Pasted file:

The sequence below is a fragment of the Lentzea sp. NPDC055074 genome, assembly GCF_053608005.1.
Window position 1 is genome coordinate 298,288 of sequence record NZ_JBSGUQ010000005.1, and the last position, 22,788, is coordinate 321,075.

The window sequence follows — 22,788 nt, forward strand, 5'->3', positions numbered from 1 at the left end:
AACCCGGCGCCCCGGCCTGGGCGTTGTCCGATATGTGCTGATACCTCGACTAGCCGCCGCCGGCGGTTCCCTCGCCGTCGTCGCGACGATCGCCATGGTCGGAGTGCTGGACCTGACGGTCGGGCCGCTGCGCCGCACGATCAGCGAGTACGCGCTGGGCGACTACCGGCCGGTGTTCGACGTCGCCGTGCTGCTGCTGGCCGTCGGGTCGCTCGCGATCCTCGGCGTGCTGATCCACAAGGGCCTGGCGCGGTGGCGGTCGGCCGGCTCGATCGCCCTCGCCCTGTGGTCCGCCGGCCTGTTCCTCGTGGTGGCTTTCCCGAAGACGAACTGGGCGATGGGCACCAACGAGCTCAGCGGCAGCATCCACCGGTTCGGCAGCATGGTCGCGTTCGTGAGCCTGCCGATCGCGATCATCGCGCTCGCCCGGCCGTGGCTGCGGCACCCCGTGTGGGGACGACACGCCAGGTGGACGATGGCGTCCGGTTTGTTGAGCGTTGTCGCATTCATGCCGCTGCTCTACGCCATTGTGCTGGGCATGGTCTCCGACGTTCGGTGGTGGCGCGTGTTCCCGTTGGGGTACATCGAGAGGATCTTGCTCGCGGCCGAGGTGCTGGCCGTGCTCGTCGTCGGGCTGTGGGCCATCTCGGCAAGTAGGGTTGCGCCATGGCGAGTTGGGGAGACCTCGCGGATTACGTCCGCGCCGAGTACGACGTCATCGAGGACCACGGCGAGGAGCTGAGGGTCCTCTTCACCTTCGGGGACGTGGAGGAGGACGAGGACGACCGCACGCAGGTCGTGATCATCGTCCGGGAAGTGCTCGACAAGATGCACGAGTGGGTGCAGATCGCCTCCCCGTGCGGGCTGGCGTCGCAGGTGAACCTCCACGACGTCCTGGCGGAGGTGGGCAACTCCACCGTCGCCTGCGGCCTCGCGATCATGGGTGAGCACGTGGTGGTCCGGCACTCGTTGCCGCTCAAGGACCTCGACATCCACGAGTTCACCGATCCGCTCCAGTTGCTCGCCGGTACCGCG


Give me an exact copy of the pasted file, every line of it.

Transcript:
The sequence below is a fragment of the Lentzea sp. NPDC055074 genome, assembly GCF_053608005.1.
Window position 1 is genome coordinate 298,288 of sequence record NZ_JBSGUQ010000005.1, and the last position, 22,788, is coordinate 321,075.

The window sequence follows — 22,788 nt, forward strand, 5'->3', positions numbered from 1 at the left end:
AACCCGGCGCCCCGGCCTGGGCGTTGTCCGATATGTGCTGATACCTCGACTAGCCGCCGCCGGCGGTTCCCTCGCCGTCGTCGCGACGATCGCCATGGTCGGAGTGCTGGACCTGACGGTCGGGCCGCTGCGCCGCACGATCAGCGAGTACGCGCTGGGCGACTACCGGCCGGTGTTCGACGTCGCCGTGCTGCTGCTGGCCGTCGGGTCGCTCGCGATCCTCGGCGTGCTGATCCACAAGGGCCTGGCGCGGTGGCGGTCGGCCGGCTCGATCGCCCTCGCCCTGTGGTCCGCCGGCCTGTTCCTCGTGGTGGCTTTCCCGAAGACGAACTGGGCGATGGGCACCAACGAGCTCAGCGGCAGCATCCACCGGTTCGGCAGCATGGTCGCGTTCGTGAGCCTGCCGATCGCGATCATCGCGCTCGCCCGGCCGTGGCTGCGGCACCCCGTGTGGGGACGACACGCCAGGTGGACGATGGCGTCCGGTTTGTTGAGCGTTGTCGCATTCATGCCGCTGCTCTACGCCATTGTGCTGGGCATGGTCTCCGACGTTCGGTGGTGGCGCGTGTTCCCGTTGGGGTACATCGAGAGGATCTTGCTCGCGGCCGAGGTGCTGGCCGTGCTCGTCGTCGGGCTGTGGGCCATCTCGGCAAGTAGGGTTGCGCCATGGCGAGTTGGGGAGACCTCGCGGATTACGTCCGCGCCGAGTACGACGTCATCGAGGACCACGGCGAGGAGCTGAGGGTCCTCTTCACCTTCGGGGACGTGGAGGAGGACGAGGACGACCGCACGCAGGTCGTGATCATCGTCCGGGAAGTGCTCGACAAGATGCACGAGTGGGTGCAGATCGCCTCCCCGTGCGGGCTGGCGTCGCAGGTGAACCTCCACGACGTCCTGGCGGAGGTGGGCAACTCCACCGTCGCCTGCGGCCTCGCGATCATGGGTGAGCACGTGGTGGTCCGGCACTCGTTGCCGCTCAAGGACCTCGACATCCACGAGTTCACCGATCCGCTCCAGTTGCTCGCCGGTACCGCG